Love in the time of constriction

Remember those who have fought and sacrificed for the freedom to love.

WrittenBy:Sandip Roy
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Then must you speak
Of one that lov’d not wisely but too well

(Othello, William Shakespeare)

Most of us would not be able to point to Belize, Seychelles and Nauru on a map, but these three little countries stole a march on India this year. They decriminalised gay sex or as the law coyly puts it, “carnal intercourse against the order of nature”. The Belize Supreme Court was the latest to rule and on August 10, it struck down its colonial era law not just on grounds of a right to privacy, but also under protections of  “dignity, equality and freedom of expression.”

With this ruling, according to Human Rights Campaign, the number of countries where homosexual acts remain criminalised drops to 72.

One of those 72 countries is India.

India is still waiting for its Supreme Court to act on Section 377.  When the court took it up last time in 2013, it reinstated the old law and dismissed homosexuals as a “minuscule minority”.

They might be and they might not be. That should not have any effect on their right to privacy, dignity, equality and freedom of expression.

However, at its heart, 377 is really about a larger battle that goes beyond amending an outdated penal code. It is not a special right, though it is a right that is special. It’s about a freedom to love and there is nothing gay or straight about it.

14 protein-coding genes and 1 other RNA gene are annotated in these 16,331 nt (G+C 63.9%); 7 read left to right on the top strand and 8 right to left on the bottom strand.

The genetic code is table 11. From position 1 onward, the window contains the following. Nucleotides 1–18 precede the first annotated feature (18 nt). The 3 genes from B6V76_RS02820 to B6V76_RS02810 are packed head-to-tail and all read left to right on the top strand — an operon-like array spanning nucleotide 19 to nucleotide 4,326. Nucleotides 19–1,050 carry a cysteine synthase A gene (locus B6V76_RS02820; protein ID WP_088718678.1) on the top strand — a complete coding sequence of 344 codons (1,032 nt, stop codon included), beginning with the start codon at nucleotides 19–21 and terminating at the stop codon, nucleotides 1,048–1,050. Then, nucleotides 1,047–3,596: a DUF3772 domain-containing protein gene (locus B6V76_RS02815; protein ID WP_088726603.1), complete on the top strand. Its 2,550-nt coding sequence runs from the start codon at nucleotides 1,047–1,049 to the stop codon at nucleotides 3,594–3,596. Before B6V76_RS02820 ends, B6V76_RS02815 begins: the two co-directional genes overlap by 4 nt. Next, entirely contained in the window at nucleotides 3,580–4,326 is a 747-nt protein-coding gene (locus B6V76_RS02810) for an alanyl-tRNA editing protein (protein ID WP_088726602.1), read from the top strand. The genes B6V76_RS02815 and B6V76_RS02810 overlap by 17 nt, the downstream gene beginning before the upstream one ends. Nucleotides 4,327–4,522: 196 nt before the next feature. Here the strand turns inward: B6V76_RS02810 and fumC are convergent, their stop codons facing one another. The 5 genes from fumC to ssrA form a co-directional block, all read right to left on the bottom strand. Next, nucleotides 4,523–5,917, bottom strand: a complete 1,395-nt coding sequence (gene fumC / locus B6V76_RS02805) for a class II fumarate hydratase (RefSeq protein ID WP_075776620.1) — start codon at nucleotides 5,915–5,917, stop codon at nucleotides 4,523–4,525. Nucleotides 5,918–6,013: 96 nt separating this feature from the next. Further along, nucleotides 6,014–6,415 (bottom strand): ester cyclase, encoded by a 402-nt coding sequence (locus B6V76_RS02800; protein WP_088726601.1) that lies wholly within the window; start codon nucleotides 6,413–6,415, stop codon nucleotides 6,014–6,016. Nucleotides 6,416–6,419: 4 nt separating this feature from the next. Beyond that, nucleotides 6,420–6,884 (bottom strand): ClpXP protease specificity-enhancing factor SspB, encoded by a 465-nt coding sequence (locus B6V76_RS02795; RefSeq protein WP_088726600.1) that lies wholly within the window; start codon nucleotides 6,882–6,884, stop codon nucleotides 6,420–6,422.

The fight over 377 is really about saying we are grown up enough to realise that the nanny state needs to stay out of the bedrooms of consenting adults.

The nanny state takes many names in India. In the Penal Code, it might call itself 377. In a village in Haryana, it could call itself the khap panchayat. In Bengal, the salishi sabha. In most parts of India, it just calls itself ‘family’, or ‘neighbourhood’, or ‘village’, or ‘housing society’.  All these variations have one thing in common – they want to define the boundaries within which we are allowed to love. And they want to punish any transgression of those boundaries.

Sometimes with ostracism. Sometimes with acid. Too often with murder.

When 22-year-old Shankar, a Dalit man, married 19-year-old Kausalya, a Thevar Hindu in Tamil Nadu, he was hacked to death by three men on a bike. She suffered injuries trying to save him. That incident was captured on CCTV. Their crime? They were born into different castes.

When Nidhi Barak, 20, eloped with fellow student Dharmendra Barak, 23, her family promised they would not be harmed. She trusted them and returned. She was lynched and killed. All his limbs broken before he was beheaded. Their crime? They were of the same gotra.

A Muslim woman, Danista, 21 married her Hindu neighbor, Sonu Singh, 22, in a village near Meerut. Her brothers allegedly hacked him to death outside their house. When she rushed out to see what was happening, she was killed as well. Their crime? They crossed religious lines.